By Phillip Donavan
When we speak of political systems, it’s difficult to determine what the most common types are. After all, many political systems are similar, or have similar roots. Many countries actually have republics of some kind — variants of democracy. As you study political science, it can be helpful to understand some of the most common types of political systems from around the world.
Understanding different political systems is important. Each political system has its advantages and disadvantages. It is worth considering the merits of other political systems, and perhaps incorporating some of the ideas into your own system. Some of the five more common political systems around the world include:
- Direct Democracy: Many scholars point to Athens as an example of direct democracy. Technically, every citizen has an equal say in the workings of government. (The qualifications for being considered a citizen are completely different.) Citizens could show up at a meeting, and then directly participate in the governing process, and the process of making laws.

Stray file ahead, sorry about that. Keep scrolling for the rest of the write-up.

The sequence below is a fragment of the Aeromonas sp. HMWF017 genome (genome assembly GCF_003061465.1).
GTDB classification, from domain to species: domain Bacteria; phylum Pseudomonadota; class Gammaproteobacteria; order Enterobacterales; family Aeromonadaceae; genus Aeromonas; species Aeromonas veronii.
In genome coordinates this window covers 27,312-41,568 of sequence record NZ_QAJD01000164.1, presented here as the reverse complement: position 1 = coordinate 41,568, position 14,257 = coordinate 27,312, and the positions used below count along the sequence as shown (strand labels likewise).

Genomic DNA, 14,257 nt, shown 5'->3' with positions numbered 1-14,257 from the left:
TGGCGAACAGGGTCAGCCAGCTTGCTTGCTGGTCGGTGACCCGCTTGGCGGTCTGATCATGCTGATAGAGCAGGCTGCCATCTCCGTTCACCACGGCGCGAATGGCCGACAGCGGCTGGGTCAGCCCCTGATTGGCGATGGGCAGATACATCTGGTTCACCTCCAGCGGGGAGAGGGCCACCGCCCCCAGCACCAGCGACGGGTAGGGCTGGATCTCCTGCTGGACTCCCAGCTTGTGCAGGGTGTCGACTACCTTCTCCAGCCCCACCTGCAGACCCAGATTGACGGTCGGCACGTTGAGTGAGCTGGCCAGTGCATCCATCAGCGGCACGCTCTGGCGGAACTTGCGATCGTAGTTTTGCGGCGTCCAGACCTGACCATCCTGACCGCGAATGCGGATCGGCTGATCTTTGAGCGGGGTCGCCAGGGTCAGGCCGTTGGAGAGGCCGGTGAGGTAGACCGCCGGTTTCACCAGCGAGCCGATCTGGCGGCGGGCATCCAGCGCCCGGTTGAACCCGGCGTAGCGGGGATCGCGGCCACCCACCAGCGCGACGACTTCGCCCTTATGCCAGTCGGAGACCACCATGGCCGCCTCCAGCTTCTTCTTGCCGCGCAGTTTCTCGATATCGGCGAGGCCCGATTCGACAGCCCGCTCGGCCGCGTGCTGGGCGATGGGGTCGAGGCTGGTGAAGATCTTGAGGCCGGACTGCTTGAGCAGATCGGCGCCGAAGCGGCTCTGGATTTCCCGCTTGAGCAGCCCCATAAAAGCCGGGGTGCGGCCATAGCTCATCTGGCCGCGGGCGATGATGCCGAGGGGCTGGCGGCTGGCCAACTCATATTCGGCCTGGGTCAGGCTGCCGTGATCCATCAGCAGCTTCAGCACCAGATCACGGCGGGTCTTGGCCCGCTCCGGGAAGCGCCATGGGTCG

- Representative Democracy: In a representative democracy set-up, citizens elect representatives who actually make the law. The United States operates similarly to this principle. Citizens elect legislators who, in turn, make laws. In the U.S., even the president isn’t elected directly; representatives called electors make the decision (although designated electors usually vote according to the wishes of the citizens in their states).